My sister Stephanie is a beginning blogger but longtime writer–longer than myself. Our family has always been fans of her creative writing, even from elementary school age! Over at her blog she’s been writing about our Eurotrip (each new post is like a time capsule that transports me back to June). For this week, though, I asked her to share her perspective of the town that she and I grew up in–one I’m sure you will hear more and more about now that it serves as a “home base” for the two of us.
Temecula, California is a big city with a little city feel, resting smack dab in a valley between LA and San Diego. Temecula has quite the rich history, first home to Native American tribes and later to cattle ranchers and cowboys. The California Mission and Old West influences can still be felt around the city, and it only adds to the unique charm of the place.
Growing up in Temecula, I did not appreciate its charm. Every weekend, I would groan about the lack of things to do, and I was always dying to get out and move somewhere urban, somewhere with “culture.” After having lived somewhere like that for almost 4 years, I am dying to move back to Temecula.
Yes, the city of Temecula is suburban in every sense of the word. It has housing developments with parks and green belts, community pools, chain coffee shops, and a large shopping mall. The majority population consists of housewives and businessmen who drive SUVs and sport fake tans. But peel back those obvious layers, and you find much, much more than that.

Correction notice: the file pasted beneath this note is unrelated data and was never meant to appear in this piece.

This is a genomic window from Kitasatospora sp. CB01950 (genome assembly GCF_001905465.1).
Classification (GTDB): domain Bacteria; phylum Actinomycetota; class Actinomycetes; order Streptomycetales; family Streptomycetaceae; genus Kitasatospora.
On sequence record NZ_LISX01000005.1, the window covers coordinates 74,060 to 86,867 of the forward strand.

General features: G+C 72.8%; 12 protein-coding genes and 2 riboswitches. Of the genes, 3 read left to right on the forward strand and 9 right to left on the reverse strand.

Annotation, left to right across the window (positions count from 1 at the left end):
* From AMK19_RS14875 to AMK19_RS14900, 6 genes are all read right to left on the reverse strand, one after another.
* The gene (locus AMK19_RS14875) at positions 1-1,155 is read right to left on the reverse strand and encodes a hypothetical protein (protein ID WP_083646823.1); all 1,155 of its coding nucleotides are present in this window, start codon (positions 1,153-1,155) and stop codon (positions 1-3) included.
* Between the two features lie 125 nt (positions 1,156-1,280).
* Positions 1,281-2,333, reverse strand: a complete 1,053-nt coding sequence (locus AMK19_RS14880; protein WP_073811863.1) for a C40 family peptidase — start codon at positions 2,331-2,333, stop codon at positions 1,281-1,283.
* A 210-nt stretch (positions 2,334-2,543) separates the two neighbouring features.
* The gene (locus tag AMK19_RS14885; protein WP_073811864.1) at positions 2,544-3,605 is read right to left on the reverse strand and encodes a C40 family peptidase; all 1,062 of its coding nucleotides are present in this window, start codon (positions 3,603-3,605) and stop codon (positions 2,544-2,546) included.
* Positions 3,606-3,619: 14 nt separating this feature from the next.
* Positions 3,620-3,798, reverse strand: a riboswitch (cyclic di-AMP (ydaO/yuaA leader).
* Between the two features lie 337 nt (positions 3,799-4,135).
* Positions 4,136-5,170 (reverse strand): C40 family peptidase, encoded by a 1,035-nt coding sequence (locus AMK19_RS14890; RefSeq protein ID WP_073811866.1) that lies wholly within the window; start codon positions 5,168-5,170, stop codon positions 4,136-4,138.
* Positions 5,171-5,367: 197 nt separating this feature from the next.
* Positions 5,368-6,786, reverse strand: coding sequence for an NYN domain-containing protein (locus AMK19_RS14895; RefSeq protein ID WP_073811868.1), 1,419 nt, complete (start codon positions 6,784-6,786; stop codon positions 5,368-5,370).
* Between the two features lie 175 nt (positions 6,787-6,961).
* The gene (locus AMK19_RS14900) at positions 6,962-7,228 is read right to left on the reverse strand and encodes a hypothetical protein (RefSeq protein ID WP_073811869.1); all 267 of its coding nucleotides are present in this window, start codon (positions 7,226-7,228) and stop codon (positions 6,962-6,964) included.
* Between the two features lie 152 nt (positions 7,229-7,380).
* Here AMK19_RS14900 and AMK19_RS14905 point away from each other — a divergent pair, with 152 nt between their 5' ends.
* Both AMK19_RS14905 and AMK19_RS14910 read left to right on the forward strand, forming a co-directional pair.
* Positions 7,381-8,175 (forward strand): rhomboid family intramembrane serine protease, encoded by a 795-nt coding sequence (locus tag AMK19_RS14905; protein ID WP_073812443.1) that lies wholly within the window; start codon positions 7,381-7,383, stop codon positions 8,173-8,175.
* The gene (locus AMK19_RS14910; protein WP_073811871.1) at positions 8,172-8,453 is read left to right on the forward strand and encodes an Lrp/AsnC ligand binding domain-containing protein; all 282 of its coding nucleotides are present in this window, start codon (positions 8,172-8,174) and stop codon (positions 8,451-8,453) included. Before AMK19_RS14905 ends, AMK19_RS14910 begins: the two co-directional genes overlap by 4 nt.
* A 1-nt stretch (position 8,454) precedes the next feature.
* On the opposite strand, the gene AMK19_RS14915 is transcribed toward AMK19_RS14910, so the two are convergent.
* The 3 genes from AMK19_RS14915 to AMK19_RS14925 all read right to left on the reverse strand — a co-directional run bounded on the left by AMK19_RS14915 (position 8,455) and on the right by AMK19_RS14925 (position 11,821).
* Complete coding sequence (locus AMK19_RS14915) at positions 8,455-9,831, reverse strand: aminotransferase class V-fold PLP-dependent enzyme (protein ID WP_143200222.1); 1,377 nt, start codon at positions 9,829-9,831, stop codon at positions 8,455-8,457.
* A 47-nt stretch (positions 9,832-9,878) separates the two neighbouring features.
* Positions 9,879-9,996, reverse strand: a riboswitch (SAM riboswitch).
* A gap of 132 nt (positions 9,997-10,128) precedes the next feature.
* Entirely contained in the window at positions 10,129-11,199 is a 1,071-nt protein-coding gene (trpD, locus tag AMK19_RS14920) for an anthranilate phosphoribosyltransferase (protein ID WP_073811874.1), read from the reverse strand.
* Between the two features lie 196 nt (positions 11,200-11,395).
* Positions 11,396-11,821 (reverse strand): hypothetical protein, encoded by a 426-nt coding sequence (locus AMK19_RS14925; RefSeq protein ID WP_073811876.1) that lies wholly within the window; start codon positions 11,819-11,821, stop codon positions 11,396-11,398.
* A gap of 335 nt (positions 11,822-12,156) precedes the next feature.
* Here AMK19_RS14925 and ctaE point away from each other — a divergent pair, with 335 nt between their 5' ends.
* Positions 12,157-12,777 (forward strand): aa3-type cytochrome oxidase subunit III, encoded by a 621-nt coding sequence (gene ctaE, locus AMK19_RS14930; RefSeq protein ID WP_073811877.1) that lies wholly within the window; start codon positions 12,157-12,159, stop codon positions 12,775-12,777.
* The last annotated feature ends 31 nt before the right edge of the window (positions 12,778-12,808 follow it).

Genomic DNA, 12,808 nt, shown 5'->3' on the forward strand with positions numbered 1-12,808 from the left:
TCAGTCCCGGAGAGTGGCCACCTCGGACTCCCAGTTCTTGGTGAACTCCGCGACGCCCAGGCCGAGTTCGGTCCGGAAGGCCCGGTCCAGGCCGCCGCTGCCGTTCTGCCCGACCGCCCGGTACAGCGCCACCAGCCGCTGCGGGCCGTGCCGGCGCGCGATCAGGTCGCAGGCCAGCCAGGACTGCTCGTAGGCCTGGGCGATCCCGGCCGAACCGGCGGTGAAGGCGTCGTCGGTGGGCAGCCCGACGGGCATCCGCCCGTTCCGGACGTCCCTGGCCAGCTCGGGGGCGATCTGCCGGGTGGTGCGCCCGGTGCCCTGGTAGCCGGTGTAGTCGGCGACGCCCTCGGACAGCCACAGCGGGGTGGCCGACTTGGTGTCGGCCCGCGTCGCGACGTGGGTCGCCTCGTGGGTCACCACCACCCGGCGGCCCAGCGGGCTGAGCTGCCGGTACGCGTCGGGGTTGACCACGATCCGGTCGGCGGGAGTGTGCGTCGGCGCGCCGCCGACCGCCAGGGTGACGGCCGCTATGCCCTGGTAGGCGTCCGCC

Temecula is easily most famous for its unsuppressed, rolling wine country. The moderate climate of the city makes for soil perfect for growing grapes, and the wine country has become a not-so-hidden gem of Southern California. The vineyards themselves are breathtaking. I have gone for many a late-afternoon drive through the hills to clear my mind. Driving on those dirt roads can transport me to a different place and time. However, growing up in a family of non-wine drinkers, the wine country culture is not my Temecula.
My Temecula is the city’s remarkable spirit. One of the things I appreciate most about Temecula is the city’s appreciation for the arts. Any given Saturday, you can find a band of teenage boys (or middle aged men) playing a pick-up concert on a street corner in Old Town. Head over to the Old Town Community Theater and catch an impressive performance of an American classic. Lose hours of your weekend browsing through one of the used record stores, trying to find that rare album you’ve been pining for. Visit the community library on the weekend and glimpse an art show or poetry reading. It’s hard to believe, but the sprawling suburban city is actually immersed in culture. Take a closer look at that stodgy businessman to learn he knows how to play the saxophone. Ask his housewife about her past and find out she went to Woodstock in ’69. There is something about the valley that inspires creativity in so many people, and its influence is unmistakable.
Temecula has been a godsend for my family and I. When we moved there, Staci and I were at impressionable ages. It was a wise decision on my parents’ part, and it has become the cornerstone for our family’s personality. I couldn’t imagine a better place for us to have grown up, and I am stoked that Staci and Doug are finally coming back.